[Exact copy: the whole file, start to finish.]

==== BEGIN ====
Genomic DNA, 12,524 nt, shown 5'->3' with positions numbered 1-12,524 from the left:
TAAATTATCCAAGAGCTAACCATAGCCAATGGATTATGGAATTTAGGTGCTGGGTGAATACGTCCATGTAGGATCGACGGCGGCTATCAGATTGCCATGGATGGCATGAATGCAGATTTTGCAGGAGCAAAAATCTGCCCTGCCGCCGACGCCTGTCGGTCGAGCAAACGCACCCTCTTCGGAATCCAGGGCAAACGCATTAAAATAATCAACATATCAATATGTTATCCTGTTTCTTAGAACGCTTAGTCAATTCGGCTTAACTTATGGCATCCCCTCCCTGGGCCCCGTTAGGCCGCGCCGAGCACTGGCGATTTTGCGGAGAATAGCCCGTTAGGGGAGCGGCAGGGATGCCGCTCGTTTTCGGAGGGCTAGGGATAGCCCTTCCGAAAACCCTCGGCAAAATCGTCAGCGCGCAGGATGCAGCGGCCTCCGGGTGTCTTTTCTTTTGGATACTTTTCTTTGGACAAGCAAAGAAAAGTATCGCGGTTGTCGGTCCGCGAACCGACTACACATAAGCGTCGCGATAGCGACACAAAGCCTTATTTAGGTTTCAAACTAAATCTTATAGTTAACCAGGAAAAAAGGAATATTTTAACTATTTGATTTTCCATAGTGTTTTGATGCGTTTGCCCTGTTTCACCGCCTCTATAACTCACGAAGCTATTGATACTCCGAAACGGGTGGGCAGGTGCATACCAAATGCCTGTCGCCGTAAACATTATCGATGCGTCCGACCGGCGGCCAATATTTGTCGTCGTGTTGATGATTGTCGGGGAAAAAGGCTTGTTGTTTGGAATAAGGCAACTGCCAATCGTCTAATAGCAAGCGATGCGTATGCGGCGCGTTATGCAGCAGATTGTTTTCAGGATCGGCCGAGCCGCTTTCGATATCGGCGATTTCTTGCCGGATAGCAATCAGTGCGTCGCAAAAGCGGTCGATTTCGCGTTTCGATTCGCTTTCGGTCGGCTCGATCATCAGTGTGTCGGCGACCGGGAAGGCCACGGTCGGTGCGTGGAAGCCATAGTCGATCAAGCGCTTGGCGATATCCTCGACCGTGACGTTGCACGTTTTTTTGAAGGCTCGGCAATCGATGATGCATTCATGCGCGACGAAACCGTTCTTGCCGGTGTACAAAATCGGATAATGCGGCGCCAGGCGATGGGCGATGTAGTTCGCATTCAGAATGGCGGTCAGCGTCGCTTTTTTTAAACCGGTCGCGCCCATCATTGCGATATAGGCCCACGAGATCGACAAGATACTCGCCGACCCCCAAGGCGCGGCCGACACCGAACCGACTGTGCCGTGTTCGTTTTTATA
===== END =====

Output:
Genomic DNA, 12,524 nt, shown 5'->3' with positions numbered 1-12,524 from the left:
TAAATTATCCAAGAGCTAACCATAGCCAATGGATTATGGAATTTAGGTGCTGGGTGAATACGTCCATGTAGGATCGACGGCGGCTATCAGATTGCCATGGATGGCATGAATGCAGATTTTGCAGGAGCAAAAATCTGCCCTGCCGCCGACGCCTGTCGGTCGAGCAAACGCACCCTCTTCGGAATCCAGGGCAAACGCATTAAAATAATCAACATATCAATATGTTATCCTGTTTCTTAGAACGCTTAGTCAATTCGGCTTAACTTATGGCATCCCCTCCCTGGGCCCCGTTAGGCCGCGCCGAGCACTGGCGATTTTGCGGAGAATAGCCCGTTAGGGGAGCGGCAGGGATGCCGCTCGTTTTCGGAGGGCTAGGGATAGCCCTTCCGAAAACCCTCGGCAAAATCGTCAGCGCGCAGGATGCAGCGGCCTCCGGGTGTCTTTTCTTTTGGATACTTTTCTTTGGACAAGCAAAGAAAAGTATCGCGGTTGTCGGTCCGCGAACCGACTACACATAAGCGTCGCGATAGCGACACAAAGCCTTATTTAGGTTTCAAACTAAATCTTATAGTTAACCAGGAAAAAAGGAATATTTTAACTATTTGATTTTCCATAGTGTTTTGATGCGTTTGCCCTGTTTCACCGCCTCTATAACTCACGAAGCTATTGATACTCCGAAACGGGTGGGCAGGTGCATACCAAATGCCTGTCGCCGTAAACATTATCGATGCGTCCGACCGGCGGCCAATATTTGTCGTCGTGTTGATGATTGTCGGGGAAAAAGGCTTGTTGTTTGGAATAAGGCAACTGCCAATCGTCTAATAGCAAGCGATGCGTATGCGGCGCGTTATGCAGCAGATTGTTTTCAGGATCGGCCGAGCCGCTTTCGATATCGGCGATTTCTTGCCGGATAGCAATCAGTGCGTCGCAAAAGCGGTCGATTTCGCGTTTCGATTCGCTTTCGGTCGGCTCGATCATCAGTGTGTCGGCGACCGGGAAGGCCACGGTCGGTGCGTGGAAGCCATAGTCGATCAAGCGCTTGGCGATATCCTCGACCGTGACGTTGCACGTTTTTTTGAAGGCTCGGCAATCGATGATGCATTCATGCGCGACGAAACCGTTCTTGCCGGTGTACAAAATCGGATAATGCGGCGCCAGGCGATGGGCGATGTAGTTCGCATTCAGAATGGCGGTCAGCGTCGCTTTTTTTAAACCGGTCGCGCCCATCATTGCGATATAGGCCCACGAGATCGACAAGATACTCGCCGACCCCCAAGGCGCGGCCGACACCGAACCGACTGTGCCGTGTTCGTTTTTATA